The area achieved notoriety for opium dens in the late 19th century featured in pulp fiction works by Sax Rohmer and others. The name Limehouse spelt Lymehouse goes back to the 1300s and referred to the lime kilns that were once there. Wimbush exhibited at the Royal Academy of Arts in 1889, 1899, 1900, 1901, 1902, 1903, 1904; the painting An opium den At Lime Street was exhibited in 1889 titled Lingering Clouds. The Mutualart website notes: John L. Wimbush is a 19th Century painter. John L. Wimbush's work has been offered at auction multiple times, with realised prices raining from $338 USD to $53,278 USD, depending on the size and medium of the artwork. Since 1998 the record price for this artist at an auction is $53,278 USD for An Opium Den at Lime Street, sold at Sotheby's London in 2008. Sotheby’s auction notes said that the painting An opium den at Lime Street was valued at £40,000 – 60,000 and sold for £36,050. In 2008 £36,050 converts to the $53,278 USD figure given above, it is signed J.
L. WIMBUSH.: further signed and inscribed on an old label attached to the stretcher oil on canvas 101 by 152 cm.: 40 by 60 in. PROVENANCE Lucian Freud and thence to his friend Charlie Thomas who gave the picture to Marianne Faithfull. Notes: PROPERTY OF A GENTLEMAN ‘I am engulfed, drown deliciously. Soft music like a perfume, sweet light Golden with audible odours exquisite, Swathe me with cerements for eternity. Time is no more. I pause and yet I flee. A million ages wrap. I drain a million ages of delight. I hold the future in memory.’ It is that this picture is the one entitled Lingering Clouds exhibited at the Royal Academy in 1889, the title alluding to the rings of thick smoke swirling above the recumbent figures in an East End opium den. The image of the Chinatown opium den run by wicked Oriental immigrants luring innocent Westerners into a life of destitution and addiction, was one made popular in late nineteenth century literature and lurid newspaper stories. East London opium dens appear in Charles Dickens' The Mystery of Edward Drood and famously in Oscar Wilde's'P
Plumbland is a village and civil parish in the Allerdale district in the county of Cumbria, England. Situated towards the north west corner of the county, it is only a 2-mile journey to reach the outskirts of the Lake District National Park, considered to be an Area of Outstanding Natural Beauty; the parish includes the hamlets of Threapland and Arkleby. Plumbland, is part of the Workington constituency of the UK parliament; the current Member of Parliament is a member of the Conservative Party. 2019 marks only the second time since the Second World War that a Conservative has been elected for Workington, the first being at the 1976 by-election. For Local Government purposes it is in the Aspatria Ward of Allerdale Borough Council and the Bothel and Wharrels Ward of Cumbria County Council; the village has its own Parish Council jointly with nearby Parsonby. For the European Parliament residents in Plumbland vote to elect MEP's for the North West England constituency. Listed buildings in Plumbland Genuki Media related to Plumbland at Wikimedia Commons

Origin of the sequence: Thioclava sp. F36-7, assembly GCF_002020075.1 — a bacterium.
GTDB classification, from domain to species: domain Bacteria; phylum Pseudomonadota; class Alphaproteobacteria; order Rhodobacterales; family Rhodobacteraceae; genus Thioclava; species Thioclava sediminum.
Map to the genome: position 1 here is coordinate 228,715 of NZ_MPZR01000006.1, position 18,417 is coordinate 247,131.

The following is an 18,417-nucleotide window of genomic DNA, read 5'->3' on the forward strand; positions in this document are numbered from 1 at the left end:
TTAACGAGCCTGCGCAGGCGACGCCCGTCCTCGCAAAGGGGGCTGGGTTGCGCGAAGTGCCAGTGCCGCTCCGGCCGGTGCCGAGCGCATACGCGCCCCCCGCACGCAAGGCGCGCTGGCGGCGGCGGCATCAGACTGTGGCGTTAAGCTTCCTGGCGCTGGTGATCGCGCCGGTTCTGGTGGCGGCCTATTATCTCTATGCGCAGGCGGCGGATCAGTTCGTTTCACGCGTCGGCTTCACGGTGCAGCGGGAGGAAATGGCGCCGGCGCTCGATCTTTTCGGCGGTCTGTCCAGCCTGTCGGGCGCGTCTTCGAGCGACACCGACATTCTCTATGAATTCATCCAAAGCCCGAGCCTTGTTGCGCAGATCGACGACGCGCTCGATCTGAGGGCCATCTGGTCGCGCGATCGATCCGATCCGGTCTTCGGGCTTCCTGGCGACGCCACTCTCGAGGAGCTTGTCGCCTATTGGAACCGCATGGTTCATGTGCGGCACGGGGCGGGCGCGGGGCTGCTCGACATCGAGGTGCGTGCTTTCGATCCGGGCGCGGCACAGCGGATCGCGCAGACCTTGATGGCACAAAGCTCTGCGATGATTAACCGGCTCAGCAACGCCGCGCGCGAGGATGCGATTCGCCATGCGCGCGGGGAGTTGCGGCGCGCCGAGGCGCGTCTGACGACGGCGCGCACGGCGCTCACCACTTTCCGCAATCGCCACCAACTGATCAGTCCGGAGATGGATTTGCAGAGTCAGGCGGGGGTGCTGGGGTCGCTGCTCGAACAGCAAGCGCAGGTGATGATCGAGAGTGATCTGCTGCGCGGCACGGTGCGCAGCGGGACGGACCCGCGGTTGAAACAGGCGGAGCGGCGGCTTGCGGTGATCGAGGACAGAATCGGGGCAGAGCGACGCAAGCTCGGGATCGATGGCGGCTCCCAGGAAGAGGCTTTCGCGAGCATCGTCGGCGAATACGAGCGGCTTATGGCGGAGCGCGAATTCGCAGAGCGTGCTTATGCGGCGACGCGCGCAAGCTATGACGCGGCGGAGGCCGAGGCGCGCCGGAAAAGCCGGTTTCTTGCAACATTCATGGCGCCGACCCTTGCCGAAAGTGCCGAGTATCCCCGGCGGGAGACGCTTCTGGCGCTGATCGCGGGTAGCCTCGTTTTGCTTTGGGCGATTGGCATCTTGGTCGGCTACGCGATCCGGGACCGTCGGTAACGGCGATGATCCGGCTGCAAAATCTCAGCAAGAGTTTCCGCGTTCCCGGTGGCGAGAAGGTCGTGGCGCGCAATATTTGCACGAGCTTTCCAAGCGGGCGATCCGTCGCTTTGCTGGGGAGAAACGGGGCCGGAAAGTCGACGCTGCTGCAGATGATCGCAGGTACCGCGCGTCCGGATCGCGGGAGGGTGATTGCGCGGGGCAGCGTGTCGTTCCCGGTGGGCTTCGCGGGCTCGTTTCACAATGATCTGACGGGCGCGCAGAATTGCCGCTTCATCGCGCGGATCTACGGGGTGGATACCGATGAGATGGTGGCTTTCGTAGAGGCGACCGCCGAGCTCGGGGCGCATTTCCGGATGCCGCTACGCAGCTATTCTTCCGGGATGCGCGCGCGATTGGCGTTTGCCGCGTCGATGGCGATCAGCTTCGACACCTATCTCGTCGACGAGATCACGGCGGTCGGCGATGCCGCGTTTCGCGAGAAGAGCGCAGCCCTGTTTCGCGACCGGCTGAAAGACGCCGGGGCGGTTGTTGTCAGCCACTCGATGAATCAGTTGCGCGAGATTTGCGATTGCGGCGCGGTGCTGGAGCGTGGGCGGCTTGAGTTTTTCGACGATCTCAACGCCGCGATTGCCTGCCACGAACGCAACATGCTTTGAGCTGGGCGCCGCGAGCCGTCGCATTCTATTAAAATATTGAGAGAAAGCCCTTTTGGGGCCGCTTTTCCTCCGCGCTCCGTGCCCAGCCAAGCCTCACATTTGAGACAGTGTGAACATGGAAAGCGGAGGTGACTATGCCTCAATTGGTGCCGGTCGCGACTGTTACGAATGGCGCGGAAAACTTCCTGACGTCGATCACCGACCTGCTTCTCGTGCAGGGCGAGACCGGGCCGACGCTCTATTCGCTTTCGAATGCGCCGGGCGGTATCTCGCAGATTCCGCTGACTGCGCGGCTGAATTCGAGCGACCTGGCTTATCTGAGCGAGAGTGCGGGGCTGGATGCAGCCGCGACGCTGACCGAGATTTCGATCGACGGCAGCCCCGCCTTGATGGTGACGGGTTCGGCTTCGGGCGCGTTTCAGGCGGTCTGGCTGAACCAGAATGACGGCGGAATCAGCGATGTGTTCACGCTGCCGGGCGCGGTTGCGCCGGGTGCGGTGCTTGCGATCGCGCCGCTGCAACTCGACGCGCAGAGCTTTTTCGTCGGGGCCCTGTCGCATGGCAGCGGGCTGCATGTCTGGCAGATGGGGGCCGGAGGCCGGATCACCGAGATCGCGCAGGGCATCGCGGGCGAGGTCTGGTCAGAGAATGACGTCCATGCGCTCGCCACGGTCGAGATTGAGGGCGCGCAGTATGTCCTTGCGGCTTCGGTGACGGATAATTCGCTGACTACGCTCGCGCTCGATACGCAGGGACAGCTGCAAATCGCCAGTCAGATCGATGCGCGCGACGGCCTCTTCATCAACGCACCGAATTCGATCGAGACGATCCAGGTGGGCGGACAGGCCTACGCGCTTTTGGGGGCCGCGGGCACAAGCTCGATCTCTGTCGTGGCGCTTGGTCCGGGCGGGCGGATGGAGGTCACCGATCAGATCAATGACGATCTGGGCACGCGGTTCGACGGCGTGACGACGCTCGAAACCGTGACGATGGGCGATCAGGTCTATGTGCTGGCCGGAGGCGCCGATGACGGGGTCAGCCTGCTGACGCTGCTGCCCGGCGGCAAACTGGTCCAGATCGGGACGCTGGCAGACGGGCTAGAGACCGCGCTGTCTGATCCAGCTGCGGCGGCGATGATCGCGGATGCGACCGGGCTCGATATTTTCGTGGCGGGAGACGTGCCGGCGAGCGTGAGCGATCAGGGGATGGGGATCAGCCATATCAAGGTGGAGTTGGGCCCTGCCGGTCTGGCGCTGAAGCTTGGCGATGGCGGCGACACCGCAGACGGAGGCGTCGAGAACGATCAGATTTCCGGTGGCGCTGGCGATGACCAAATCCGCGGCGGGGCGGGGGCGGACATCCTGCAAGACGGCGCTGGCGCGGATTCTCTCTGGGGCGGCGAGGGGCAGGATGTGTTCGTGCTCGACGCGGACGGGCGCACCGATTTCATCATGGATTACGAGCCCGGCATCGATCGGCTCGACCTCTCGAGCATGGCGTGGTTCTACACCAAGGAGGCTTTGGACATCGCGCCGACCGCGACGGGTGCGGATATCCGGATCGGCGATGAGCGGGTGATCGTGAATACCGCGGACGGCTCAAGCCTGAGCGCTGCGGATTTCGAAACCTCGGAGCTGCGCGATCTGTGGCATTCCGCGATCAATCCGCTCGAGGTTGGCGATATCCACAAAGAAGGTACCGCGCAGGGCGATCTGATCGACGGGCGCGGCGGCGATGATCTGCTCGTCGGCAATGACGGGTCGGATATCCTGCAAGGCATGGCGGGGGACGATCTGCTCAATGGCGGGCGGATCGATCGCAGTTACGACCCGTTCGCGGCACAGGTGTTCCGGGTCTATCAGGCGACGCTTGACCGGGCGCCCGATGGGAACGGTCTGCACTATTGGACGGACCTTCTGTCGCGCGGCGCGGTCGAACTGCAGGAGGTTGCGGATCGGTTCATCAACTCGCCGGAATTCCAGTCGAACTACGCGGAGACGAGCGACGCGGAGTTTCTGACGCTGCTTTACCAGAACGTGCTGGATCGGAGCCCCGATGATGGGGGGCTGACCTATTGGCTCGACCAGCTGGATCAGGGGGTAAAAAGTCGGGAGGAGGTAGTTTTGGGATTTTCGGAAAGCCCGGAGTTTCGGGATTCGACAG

Bacterial cellulose is an organic compound with the formula n produced by certain types of bacteria. While cellulose is a basic structural material of most plants, it is produced by bacteria, principally of the genera Acetobacter, Sarcina ventriculi and Agrobacterium. Bacterial, or microbial, cellulose has different properties from plant cellulose and is characterized by high purity, strength and increased water holding ability. In natural habitats, the majority of bacteria synthesize extracellular polysaccharides, such as cellulose, which form protective envelopes around the cells. While bacterial cellulose is produced in nature, many methods are being investigated to enhance cellulose growth from cultures in laboratories as a large-scale process. By controlling synthesis methods, the resulting microbial cellulose can be tailored to have specific desirable properties. For example, attention has been given to the bacteria Acetobacter xylinum due to its cellulose's unique mechanical properties and applications to biotechnology and materials science.
Bacterial cellulose has been limited to the manufacture of Nata de coco, a South-East Asian food product. With advances in the ability to synthesize and characterize bacterial cellulose, the material is being used for a wide variety of commercial applications including textiles and food products, as well as medical applications. Many patents have been issued in microbial cellulose applications and several active areas of research are attempting to better characterize microbial cellulose and utilize it in new areas; as a material, cellulose was first discovered in 1838 by Anselme Payen. Payen was able to chemically characterize it. In one of its first and most common industrial applications, cellulose from wood pulp was used to manufacture paper, it is ideal for displaying information in print form due to its high reflectivity, high contrast, low cost and flexibility. The discovery of cellulose produced by bacteria from the Acetobacter xylinum, was accredited to A. J. Brown in 1886 with the synthesis of an extracellular gelatinous mat.